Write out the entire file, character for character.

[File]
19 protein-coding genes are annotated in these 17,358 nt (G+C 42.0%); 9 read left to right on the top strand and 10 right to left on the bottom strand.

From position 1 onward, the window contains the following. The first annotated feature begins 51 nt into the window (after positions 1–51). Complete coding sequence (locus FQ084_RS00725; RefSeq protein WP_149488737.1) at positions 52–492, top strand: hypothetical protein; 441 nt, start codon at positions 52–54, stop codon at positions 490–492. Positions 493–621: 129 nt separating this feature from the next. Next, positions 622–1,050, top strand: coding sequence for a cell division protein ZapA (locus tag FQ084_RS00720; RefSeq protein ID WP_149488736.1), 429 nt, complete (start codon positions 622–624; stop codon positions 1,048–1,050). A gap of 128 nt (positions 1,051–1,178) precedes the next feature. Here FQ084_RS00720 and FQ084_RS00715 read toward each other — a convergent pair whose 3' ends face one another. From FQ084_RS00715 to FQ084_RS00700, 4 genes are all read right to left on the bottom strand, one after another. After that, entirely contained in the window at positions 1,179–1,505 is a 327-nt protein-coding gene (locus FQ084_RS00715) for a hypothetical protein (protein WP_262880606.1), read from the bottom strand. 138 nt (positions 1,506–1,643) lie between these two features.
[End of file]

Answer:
19 protein-coding genes are annotated in these 17,358 nt (G+C 42.0%); 9 read left to right on the top strand and 10 right to left on the bottom strand.

From position 1 onward, the window contains the following. The first annotated feature begins 51 nt into the window (after positions 1–51). Complete coding sequence (locus FQ084_RS00725; RefSeq protein WP_149488737.1) at positions 52–492, top strand: hypothetical protein; 441 nt, start codon at positions 52–54, stop codon at positions 490–492. Positions 493–621: 129 nt separating this feature from the next. Next, positions 622–1,050, top strand: coding sequence for a cell division protein ZapA (locus tag FQ084_RS00720; RefSeq protein ID WP_149488736.1), 429 nt, complete (start codon positions 622–624; stop codon positions 1,048–1,050). A gap of 128 nt (positions 1,051–1,178) precedes the next feature. Here FQ084_RS00720 and FQ084_RS00715 read toward each other — a convergent pair whose 3' ends face one another. From FQ084_RS00715 to FQ084_RS00700, 4 genes are all read right to left on the bottom strand, one after another. After that, entirely contained in the window at positions 1,179–1,505 is a 327-nt protein-coding gene (locus FQ084_RS00715) for a hypothetical protein (protein WP_262880606.1), read from the bottom strand. 138 nt (positions 1,506–1,643) lie between these two features.